# Why the product of symmetric-sparse matrices is not symmetric, or dense

For the equation $\frac{\partial u}{\partial t}=-(-\Delta)u$ with zero boundary condition using finite element method. Applying the corresponding weak formulation and taking $v=\phi_{j},j=1,2,...,N$, We obtain the following equation.

$$\sum\limits_{i=1}^{N} \frac{du_{i}}{dt}\int _{\Omega} \phi_{i}\phi_{j}d\Omega=-\sum\limits_{i=1}^{N}u_{i} \int _{\Omega} \nabla\phi_{i}.\nabla\phi_{j}d\Omega\,.$$

Introducing the mass $\mathcal {M}_{i,j}=\int _{\Omega} \phi_{i}\phi_{j}d\Omega$ and stiffness matrices $\mathcal{K}_{i,j}=\int _{\Omega} \nabla\phi_{i}.\nabla\phi_{j}d\Omega$.

Then we have $$\frac{d\bf{u}}{dt}=-\mathcal{M}^{-1}\mathcal{K}\bf{u}\, ,$$

so far, we have derived an approximation matrix representation of the Diffusion equation for the finite element method that.is $A=\mathcal{M}^{-1}\mathcal{K}$.

So my question is why $A$ is not only nonsymmetric, also dense. Although both $\mathcal{M}$ and $\mathcal{K}$ are positive-semidefinite and sparse.

• Since $M$ is positive definite you would probably prefer to compute a Cholesky factorization of it. Then in that case, you might rearrange your products to still have a symmetric system. Still, that will change the sparsity of your matrix, then it's probably a better idea to solve the system of equations. Since your mass matrix is constant you just compute the decomposition once and then iterates over time. – nicoguaro Apr 22 '17 at 14:23
• I just want to introduce the matrix approximation to fractional Laplacian by nonfractional Laplacian approxiamtion . or rather, I would like to use Lanczos approxiamtion to solve the equations. so it concerns the property of matrix $A$. @nicoguaro – J.Xie Apr 22 '17 at 14:30
• $K$ is the approximation to the Laplace operator, not $A$. – nicoguaro Apr 22 '17 at 15:03
• The product of two symmetric matrices is symmetric iff they commute! – dohmatob Apr 23 '17 at 1:27
• just $A$ i the approxiamtion to the Laplacian , is there some vague places what i state about my question above? @nicoguaro – J.Xie Apr 23 '17 at 2:40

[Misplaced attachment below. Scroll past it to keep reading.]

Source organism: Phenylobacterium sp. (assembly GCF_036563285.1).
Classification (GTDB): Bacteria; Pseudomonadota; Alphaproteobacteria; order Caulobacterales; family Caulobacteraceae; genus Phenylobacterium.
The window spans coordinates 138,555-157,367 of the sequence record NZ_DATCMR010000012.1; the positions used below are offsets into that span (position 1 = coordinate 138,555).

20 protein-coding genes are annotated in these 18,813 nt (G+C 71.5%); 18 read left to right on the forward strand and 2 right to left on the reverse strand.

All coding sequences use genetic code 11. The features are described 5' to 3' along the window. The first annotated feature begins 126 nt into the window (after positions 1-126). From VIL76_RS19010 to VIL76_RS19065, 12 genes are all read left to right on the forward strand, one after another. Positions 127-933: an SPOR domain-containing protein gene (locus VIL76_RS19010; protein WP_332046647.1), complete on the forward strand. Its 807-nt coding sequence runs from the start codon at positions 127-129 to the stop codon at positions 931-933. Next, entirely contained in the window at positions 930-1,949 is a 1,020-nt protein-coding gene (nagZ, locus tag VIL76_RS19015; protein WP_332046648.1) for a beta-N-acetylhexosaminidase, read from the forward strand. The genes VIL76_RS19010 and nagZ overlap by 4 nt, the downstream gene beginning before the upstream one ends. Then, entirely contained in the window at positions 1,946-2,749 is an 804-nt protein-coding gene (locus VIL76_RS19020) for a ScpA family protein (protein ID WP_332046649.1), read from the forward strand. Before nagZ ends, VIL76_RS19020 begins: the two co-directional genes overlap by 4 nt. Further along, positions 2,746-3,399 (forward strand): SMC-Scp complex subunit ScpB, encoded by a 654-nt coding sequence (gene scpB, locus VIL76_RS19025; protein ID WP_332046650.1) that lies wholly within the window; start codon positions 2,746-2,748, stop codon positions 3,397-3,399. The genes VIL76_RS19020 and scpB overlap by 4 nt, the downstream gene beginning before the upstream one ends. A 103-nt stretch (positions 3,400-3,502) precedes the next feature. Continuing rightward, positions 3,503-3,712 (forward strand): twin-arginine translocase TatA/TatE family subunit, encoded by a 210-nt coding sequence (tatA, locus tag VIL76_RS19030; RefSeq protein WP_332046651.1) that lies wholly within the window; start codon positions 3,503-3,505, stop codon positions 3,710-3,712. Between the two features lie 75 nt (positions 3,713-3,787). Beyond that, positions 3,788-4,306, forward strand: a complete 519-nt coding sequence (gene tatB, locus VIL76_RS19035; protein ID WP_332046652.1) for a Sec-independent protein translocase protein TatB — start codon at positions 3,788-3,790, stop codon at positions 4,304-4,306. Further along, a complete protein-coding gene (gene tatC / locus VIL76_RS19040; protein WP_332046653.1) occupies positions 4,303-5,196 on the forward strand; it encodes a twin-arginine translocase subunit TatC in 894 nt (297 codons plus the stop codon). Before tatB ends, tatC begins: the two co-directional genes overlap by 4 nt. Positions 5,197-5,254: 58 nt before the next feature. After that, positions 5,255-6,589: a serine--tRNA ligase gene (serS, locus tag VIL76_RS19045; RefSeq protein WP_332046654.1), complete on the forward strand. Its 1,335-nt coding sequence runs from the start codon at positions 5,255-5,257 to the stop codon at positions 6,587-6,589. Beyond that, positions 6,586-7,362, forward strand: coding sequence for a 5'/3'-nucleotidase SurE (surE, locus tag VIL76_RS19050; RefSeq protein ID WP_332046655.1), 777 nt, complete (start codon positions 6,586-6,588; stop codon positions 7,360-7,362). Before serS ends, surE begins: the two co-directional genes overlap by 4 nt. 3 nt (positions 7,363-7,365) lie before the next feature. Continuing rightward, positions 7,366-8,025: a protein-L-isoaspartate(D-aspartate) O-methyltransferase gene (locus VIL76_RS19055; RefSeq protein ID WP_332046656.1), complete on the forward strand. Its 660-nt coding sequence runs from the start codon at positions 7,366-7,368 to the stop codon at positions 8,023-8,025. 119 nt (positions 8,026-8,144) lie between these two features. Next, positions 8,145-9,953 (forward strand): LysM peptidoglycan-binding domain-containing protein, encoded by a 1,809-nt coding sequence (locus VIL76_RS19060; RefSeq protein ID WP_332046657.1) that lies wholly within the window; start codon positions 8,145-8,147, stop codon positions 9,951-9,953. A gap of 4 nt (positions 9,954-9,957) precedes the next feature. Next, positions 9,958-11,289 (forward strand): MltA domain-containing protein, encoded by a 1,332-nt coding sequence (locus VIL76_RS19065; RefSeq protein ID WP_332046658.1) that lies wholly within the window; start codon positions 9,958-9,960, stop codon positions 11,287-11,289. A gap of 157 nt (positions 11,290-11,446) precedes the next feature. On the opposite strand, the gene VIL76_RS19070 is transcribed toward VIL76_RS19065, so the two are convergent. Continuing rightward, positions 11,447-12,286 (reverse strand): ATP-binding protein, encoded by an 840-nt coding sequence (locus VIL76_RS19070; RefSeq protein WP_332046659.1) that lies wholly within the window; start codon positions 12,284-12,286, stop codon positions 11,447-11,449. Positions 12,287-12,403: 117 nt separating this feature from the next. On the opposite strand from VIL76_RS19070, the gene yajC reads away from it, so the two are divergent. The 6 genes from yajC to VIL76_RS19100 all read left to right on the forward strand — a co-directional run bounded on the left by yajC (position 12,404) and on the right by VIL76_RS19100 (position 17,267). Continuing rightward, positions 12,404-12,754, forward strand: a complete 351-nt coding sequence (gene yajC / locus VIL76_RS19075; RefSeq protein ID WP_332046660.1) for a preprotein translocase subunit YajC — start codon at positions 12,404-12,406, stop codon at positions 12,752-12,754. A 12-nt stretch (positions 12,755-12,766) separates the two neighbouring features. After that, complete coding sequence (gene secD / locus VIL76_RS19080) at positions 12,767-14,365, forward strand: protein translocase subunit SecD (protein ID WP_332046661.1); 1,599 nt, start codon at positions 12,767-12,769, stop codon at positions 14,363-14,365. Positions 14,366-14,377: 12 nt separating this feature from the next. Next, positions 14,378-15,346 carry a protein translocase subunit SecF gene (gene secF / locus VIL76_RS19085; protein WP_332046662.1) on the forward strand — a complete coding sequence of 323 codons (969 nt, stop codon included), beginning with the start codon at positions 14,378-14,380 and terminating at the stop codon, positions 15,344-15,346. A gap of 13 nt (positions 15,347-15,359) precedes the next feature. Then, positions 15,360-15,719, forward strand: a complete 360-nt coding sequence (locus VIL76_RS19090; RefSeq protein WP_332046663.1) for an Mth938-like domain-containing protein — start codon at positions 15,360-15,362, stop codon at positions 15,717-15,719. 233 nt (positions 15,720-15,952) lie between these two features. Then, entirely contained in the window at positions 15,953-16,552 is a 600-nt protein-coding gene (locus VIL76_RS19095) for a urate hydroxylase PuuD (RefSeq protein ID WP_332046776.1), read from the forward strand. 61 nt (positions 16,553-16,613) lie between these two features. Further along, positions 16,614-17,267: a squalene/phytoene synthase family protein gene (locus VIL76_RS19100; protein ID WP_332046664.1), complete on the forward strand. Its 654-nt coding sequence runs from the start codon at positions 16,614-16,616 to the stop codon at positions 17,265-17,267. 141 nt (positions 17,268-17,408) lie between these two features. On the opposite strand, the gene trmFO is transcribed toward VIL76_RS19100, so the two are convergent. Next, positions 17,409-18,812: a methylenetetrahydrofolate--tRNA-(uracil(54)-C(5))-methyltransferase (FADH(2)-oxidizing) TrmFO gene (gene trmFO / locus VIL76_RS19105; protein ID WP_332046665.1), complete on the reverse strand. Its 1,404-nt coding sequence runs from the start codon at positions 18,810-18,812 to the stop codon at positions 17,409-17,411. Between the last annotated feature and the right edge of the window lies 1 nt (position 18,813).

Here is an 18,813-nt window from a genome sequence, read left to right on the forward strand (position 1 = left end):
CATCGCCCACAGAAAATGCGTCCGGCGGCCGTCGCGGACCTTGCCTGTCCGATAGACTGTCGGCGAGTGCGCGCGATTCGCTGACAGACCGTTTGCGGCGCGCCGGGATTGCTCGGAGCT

You seem to think that:

1. The product of two sparse matrices is sparse;
2. The inverse of a sparse matrix is sparse;
3. The product of two symmetric matrices is symmetric.

None of these facts is true, in general. When it happens, it's the exception, not the rule. Try yourself on some random examples.

It's like believing that $(a+b)^2=a^2+b^2$: that would be nice, and a student could intuitively expect it, but unfortunately it's true only in very special cases.

• I know that a product of symmetric matrices is seldom symmetric and the inverse of a sparse matrix is usually dense. But for illustration, could you give a proof about that discussion above. @Federico Poloni – J.Xie Apr 22 '17 at 9:51
• Trying with random examples might work as a proof, since they would be counter examples. – nicoguaro Apr 22 '17 at 14:18
• @J. Xie, you might be interested in learning that any unsymmetric matrix can be expressed as a product of two symmetric matrices. (See e.g. this.) – J. M. Apr 22 '17 at 17:04
• Thanks for your answer ! I just want to develop some algorithm to solve some equations with the representation of non- symmetric matrix about factual problems@J.M. – J.Xie Apr 23 '17 at 2:46
• The product of sparse matrices is sparse. It's just typically less sparse than what you started with. – cfh Apr 24 '17 at 10:31